Big mistake bringing them all home!
These were far too many to cook. Next time she calls me I will probably only
I had rechecked my Spring Boletus patch
earlier that day, and now think that the season is over for that area,
which is around 4400 ft. The moisture level had dropped drastically
in the last few warm days, so I expect there will be no more fruitings.
Wednesday, June 18: Because my local
supply of Spring King Boletes seemed to have stopped appearing at 4400 ft.,
we went up to a campground above Chester, which is at about 6000 ft., as this
spot usually produces some when they stop appearing at 4400 ft.
As soon as we got into the campground,
Cecelia found four. One was medium-sized and whole, and two of the
other larger ones were nibbled upon, probably by a deer. None showed
any signs of bug infestation. The ground where she found them was
still quite moist, resulting in some very hard-to-clean mushrooms.
We found no others in the campground, but
will probably check there again in a few days.
So, I would venture to guess that our spots
at 6000 ft., and other areas at a similar elevation, could still yield some too,
as all I have been finding around this area are over a week later than
Monday, July 7: Today I took a
friend up to about 5100 ft., to see if the
Boletus appendiculatus (correction, the B. abieticola) had come out yet.
We didn't find any appendiculatus
(correction, the B. abieticola), but did
find a few Spring Kings, some Boletus regius, and some Yellow Coral
I was quite surprised at finding the Spring
Kings because it was so far into the season. I was also surprised
NOT to find any of the appendiculatus. I guess this season is really
later than normal.
Two of the Spring Kings were quite large,
but one was too far gone to collect and the other was mostly consumed by
another creature. Only one of the B. regius was fit to eat, and it and the
one good Spring King, were probably the firmest I have ever found.
But there was more than enough for a good
So, there might still be a some Spring
Kings out there at the higher and more moist areas.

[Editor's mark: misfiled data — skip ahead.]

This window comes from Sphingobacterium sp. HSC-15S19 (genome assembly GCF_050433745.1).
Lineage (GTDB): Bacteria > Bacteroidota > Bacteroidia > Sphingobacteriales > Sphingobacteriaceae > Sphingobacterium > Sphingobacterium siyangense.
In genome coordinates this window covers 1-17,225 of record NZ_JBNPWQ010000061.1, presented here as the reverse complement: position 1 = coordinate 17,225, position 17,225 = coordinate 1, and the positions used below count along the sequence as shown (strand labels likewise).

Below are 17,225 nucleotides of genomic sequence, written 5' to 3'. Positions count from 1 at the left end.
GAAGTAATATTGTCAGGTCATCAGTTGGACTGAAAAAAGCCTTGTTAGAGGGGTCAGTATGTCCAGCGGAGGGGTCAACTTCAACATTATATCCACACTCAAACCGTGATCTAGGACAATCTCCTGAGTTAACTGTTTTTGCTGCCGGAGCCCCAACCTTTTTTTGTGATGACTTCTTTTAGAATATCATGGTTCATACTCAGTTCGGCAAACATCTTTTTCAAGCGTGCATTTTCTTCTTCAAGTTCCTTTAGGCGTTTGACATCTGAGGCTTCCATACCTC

Should I eat Mushrooms
The answer is no and yes.....
I had asked Steven Trudell (University
of WA) this question when he was visiting Dennis
Desjardin's, Spring Fungi of the Sierra Nevada class at
Yuba Pass this spring, because of something that had been told to me by Paul
Kroeger when we were at the Breitenbush Mushroom Gathering last
year. Steven confirmed what Paul
had said, telling me that raw mushrooms did contain some amounts of
carcinogens along with an indigestible (until cooked) substance found in
crunchy insects, so I looked up the topic on the Internet and found the
The following came from the Puget Sound
Mycological Society's online publication of Spore
Prints, issue #338, from January 1998:
EATING RAW MUSHROOMS CAUSES PROBLEMS
Jan Lindgren. MushRumors, Oregon Mycological. Society.,
March – April 1997
Most of us think nothing of eating a few sliced, raw, “store bought” mushrooms in salads, on hors d’oeuvre trays, or when preparing them for the frying pan. Usually the amount eaten is so small that we don’t notice any unpleasant symptoms, but it is not a good idea to eat any mushroom raw. I know the commercial growers will laugh and scoff at this statement and some of you will say you can eat lots of them with no problem, but researchers have shown that even Agaricus bisporus, the “store bought” mushroom, contains agaritine which metabolizes into a hydrazine.
Many hydrazines are known to be strong carcinogens and can be found in a lot of edible mushrooms. Cooking destroys some or all of the hydrazines, but the steam given off during cooking has been known to make some cooks ill. Besides this fact, the structural material or cell walls in mushrooms is made of chitin, and humans don’t have the ability to digest this derivative of cellulose. The body can do several things to this undigested chitin. It can expel it by vomiting or send it the other way with diarrhea. Small amounts may pass through the gut with other food and go unnoticed, or it may stay in the gut where bacteria will work on it causing bloating, gas, and other discomfort. Cooking does not destroy chitin but may ease its effect. Once in the habit of eating A. bisporus raw, people think they can eat any mushroom without thorough cooking, and this is where they may experience some very unpleasant symptoms. In February, a case recorded at the
Oregon Poison Center told of a woman who ate home cultivated, raw Pleurotus ostreatus with her lunch and experienced nausea, vomiting, and diarrhea. While this may not be a serious health problem it could have been avoided. A better job of educating people about wild collected and cultivated mushrooms is necessary.
We assume that chefs at good hotels and restaurants know not to serve raw mushrooms, but this isn’t the case. You may recall that on June 8, 1991, about 70 people were made ill at a large banquet in Vancouver, B.C., because they were served raw morels and other raw mushrooms in a salad.
The spring verpas, morels, and brain-like mushrooms (Gyromitra) are notorious for their toxicity in the raw state and, for some people, in the cooked state. Please be careful and remember that drying is not a substitute for cooking and that folding sliced mushrooms into an omelet just before serving or pouring hot vinegar and spices over raw mushrooms is not efficient heating or cooking.